“Mortgage lenders examine credit scores closely, along with other information such as your income, to determine your ability to pay back a loan,” explained Kuzmic. “A spotty credit history isn’t a good recipe for success to receive funding for what may be the largest purchase you’ll make.
“It’s encouraging that more people know their credit scores today compared to five years ago, but if a person knows their credit scores are low, then they should take the time to establish good credit behaviour before going to see a mortgage lender,” she added. “This tells us that we – as an industry – have an opportunity to educate people about the process leading up to applying for a mortgage.”
Generally, credit scores range on a scale from 300 to 900 -- the higher, the better. Credit scores over 660 are considered good by most lenders. Kuzmic, however, suggests the minimum credit score required to get approved for a mortgage is around 600 to 680 depending on the lender.
When asked about specific challenges to the high cost of buying a home today, the results of the survey showed:
- 61 per cent of consumers surveyed believe foreign investments in real estate are the principal cause for higher home prices; 69 per cent of those surveyed who are planning to get a mortgage believe this to be the case;
- Nearly eight in 10 or 78 per cent of consumers surveyed think the federal government should help homebuyers in some way, with 70 per cent saying they should do more to help first-time homebuyers;
- Slightly less than half of consumers surveyed, or 48 per cent, say the government should relax the mortgage stress test for those buying for the first time. Approximately 47 per cent of those surveyed think the mortgage stress test should be relaxed for all homebuyers, and 38 per cent of those surveyed agree that the federal government should eliminate the stress test entirely.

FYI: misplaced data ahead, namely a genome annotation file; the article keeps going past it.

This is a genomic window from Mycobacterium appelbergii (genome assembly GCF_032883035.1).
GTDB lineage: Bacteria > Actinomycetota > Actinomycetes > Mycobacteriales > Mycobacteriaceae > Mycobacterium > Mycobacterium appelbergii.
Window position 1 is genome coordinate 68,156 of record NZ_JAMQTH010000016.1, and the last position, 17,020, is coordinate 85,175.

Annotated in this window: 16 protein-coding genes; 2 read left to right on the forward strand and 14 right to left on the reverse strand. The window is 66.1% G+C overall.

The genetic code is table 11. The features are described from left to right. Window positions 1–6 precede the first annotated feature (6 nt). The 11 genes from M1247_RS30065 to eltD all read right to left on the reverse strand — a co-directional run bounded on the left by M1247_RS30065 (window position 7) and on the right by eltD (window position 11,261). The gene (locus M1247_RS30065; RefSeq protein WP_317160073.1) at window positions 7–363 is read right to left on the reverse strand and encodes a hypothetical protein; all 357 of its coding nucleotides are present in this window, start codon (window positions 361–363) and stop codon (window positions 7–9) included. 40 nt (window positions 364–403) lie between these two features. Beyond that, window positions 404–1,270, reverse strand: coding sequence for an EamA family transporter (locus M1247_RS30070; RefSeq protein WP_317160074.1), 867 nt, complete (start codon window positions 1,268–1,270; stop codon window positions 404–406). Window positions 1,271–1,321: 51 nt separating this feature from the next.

The survey was conducted online using Leger’s weekly OMNI via LegerWeb, capturing a representative sample of 1,545 Canadians from across the country. A sample of this size would yield a margin of error of +/- 2.5 per cent 19 times out of 20.
Equifax is a global data, analytics, and technology company and believes knowledge drives progress. The company blends unique data, analytics, and technology with a passion for serving customers globally, to create insights that power decisions to move people forward. Headquartered in Atlanta, Equifax operates or has investments in 24 countries in North America, Central and South America, Europe and the Asia Pacific region. It is a member of Standard & Poor's (S&P) 500® Index, and its common stock is traded on the New York Stock Exchange (NYSE) under the symbol EFX. Equifax employs approximately 11,000 employees worldwide. For more information, visit Equifax.ca and follow the company’s news on Twitter and LinkedIn.
The information in this press release is published by Equifax Canada Co. © 2019 All rights reserved. This press release is for informational purposes only and is not legal advice and should not be used, or interpreted, as legal advice. The information is provided as is without any representation, warranty or guarantee of any kind, whether express or implied. Equifax will not under any circumstances be liable to you or to any other person for any loss or damage arising from, connected with, or relating to the use of this information by you or any other person. Users of this informational publication should consult with their own lawyer for legal advice.
|Andrew Findlater |
SELECT Public Relations